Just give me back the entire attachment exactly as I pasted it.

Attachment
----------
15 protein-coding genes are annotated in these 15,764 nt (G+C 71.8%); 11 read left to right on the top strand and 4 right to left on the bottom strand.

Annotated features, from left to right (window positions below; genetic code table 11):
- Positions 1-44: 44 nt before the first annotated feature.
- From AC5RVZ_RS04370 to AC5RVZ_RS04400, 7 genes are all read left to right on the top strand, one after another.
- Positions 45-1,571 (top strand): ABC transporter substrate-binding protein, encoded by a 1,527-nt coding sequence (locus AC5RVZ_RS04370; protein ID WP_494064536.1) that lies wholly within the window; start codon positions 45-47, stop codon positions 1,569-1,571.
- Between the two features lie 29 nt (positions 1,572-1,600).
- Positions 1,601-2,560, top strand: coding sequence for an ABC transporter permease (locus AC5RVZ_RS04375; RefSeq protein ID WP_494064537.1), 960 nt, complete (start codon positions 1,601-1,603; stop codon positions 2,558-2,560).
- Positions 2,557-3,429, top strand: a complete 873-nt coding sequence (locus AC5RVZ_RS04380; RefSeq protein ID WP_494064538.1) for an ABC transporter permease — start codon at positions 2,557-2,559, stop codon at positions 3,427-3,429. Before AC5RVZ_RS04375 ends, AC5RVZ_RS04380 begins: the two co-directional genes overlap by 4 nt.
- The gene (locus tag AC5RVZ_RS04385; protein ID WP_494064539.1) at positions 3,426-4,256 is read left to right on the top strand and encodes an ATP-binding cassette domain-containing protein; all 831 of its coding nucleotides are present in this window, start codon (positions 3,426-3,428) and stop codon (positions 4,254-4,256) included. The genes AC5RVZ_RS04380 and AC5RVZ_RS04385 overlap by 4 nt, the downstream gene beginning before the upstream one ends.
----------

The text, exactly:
15 protein-coding genes are annotated in these 15,764 nt (G+C 71.8%); 11 read left to right on the top strand and 4 right to left on the bottom strand.

Annotated features, from left to right (window positions below; genetic code table 11):
- Positions 1-44: 44 nt before the first annotated feature.
- From AC5RVZ_RS04370 to AC5RVZ_RS04400, 7 genes are all read left to right on the top strand, one after another.
- Positions 45-1,571 (top strand): ABC transporter substrate-binding protein, encoded by a 1,527-nt coding sequence (locus AC5RVZ_RS04370; protein ID WP_494064536.1) that lies wholly within the window; start codon positions 45-47, stop codon positions 1,569-1,571.
- Between the two features lie 29 nt (positions 1,572-1,600).
- Positions 1,601-2,560, top strand: coding sequence for an ABC transporter permease (locus AC5RVZ_RS04375; RefSeq protein ID WP_494064537.1), 960 nt, complete (start codon positions 1,601-1,603; stop codon positions 2,558-2,560).
- Positions 2,557-3,429, top strand: a complete 873-nt coding sequence (locus AC5RVZ_RS04380; RefSeq protein ID WP_494064538.1) for an ABC transporter permease — start codon at positions 2,557-2,559, stop codon at positions 3,427-3,429. Before AC5RVZ_RS04375 ends, AC5RVZ_RS04380 begins: the two co-directional genes overlap by 4 nt.
- The gene (locus tag AC5RVZ_RS04385; protein ID WP_494064539.1) at positions 3,426-4,256 is read left to right on the top strand and encodes an ATP-binding cassette domain-containing protein; all 831 of its coding nucleotides are present in this window, start codon (positions 3,426-3,428) and stop codon (positions 4,254-4,256) included. The genes AC5RVZ_RS04380 and AC5RVZ_RS04385 overlap by 4 nt, the downstream gene beginning before the upstream one ends.